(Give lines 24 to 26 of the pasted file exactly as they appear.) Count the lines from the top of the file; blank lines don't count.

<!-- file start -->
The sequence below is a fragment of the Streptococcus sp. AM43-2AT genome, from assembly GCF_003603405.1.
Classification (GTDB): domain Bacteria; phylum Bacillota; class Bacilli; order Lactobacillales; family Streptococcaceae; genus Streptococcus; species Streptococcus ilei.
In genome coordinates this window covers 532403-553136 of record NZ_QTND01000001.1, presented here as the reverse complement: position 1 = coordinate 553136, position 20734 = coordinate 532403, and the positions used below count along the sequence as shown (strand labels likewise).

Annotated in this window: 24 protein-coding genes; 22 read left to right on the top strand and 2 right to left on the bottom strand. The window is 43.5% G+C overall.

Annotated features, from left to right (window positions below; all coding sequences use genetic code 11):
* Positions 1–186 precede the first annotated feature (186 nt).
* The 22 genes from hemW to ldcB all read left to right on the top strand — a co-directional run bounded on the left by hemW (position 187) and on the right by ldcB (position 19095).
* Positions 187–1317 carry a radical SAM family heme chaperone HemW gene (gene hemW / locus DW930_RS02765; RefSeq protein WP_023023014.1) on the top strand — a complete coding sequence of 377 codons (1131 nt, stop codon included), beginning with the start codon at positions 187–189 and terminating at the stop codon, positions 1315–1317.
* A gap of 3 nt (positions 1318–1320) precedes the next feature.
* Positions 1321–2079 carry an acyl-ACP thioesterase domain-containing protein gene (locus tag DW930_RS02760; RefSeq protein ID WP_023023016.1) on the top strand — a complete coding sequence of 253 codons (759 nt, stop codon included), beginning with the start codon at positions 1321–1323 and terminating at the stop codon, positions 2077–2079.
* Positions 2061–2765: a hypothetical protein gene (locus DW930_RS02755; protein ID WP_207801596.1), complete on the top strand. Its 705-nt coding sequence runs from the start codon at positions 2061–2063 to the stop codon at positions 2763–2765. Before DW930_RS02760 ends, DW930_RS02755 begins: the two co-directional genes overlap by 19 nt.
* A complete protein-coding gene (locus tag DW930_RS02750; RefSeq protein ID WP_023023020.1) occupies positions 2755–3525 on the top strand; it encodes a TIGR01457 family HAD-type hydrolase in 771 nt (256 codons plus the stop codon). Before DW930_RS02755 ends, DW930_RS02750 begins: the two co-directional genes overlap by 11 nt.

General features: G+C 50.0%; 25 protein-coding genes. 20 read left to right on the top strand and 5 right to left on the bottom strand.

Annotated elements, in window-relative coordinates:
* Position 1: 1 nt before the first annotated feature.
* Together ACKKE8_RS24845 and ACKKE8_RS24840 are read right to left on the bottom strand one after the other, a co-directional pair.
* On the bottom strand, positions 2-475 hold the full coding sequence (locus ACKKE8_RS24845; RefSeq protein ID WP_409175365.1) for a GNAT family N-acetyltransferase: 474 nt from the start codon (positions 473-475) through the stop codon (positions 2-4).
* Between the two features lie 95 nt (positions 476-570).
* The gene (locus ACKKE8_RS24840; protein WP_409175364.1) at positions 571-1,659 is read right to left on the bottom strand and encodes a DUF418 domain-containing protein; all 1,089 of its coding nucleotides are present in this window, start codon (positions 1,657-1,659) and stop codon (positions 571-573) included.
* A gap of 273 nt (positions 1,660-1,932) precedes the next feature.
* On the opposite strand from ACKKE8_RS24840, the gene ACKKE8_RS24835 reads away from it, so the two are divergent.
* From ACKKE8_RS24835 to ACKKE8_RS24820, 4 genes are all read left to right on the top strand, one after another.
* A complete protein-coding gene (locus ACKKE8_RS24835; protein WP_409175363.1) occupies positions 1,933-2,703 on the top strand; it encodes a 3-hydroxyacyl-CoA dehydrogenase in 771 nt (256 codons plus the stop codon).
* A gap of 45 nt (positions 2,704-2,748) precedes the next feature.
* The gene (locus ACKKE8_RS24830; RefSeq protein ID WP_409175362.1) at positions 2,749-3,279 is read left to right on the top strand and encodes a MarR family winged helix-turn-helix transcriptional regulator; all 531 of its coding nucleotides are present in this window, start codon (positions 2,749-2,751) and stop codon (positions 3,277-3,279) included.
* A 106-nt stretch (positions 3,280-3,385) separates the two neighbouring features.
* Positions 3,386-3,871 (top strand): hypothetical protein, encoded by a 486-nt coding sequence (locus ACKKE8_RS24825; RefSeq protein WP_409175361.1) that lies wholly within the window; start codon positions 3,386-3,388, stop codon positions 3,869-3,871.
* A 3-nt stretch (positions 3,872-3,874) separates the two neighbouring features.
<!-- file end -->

* A gap of 45 nt (positions 2,704-2,748) precedes the next feature.
* The gene (locus ACKKE8_RS24830; RefSeq protein ID WP_409175362.1) at positions 2,749-3,279 is read left to right on the top strand and encodes a MarR family winged helix-turn-helix transcriptional regulator; all 531 of its coding nucleotides are present in this window, start codon (positions 2,749-2,751) and stop codon (positions 3,277-3,279) included.
* A 106-nt stretch (positions 3,280-3,385) separates the two neighbouring features.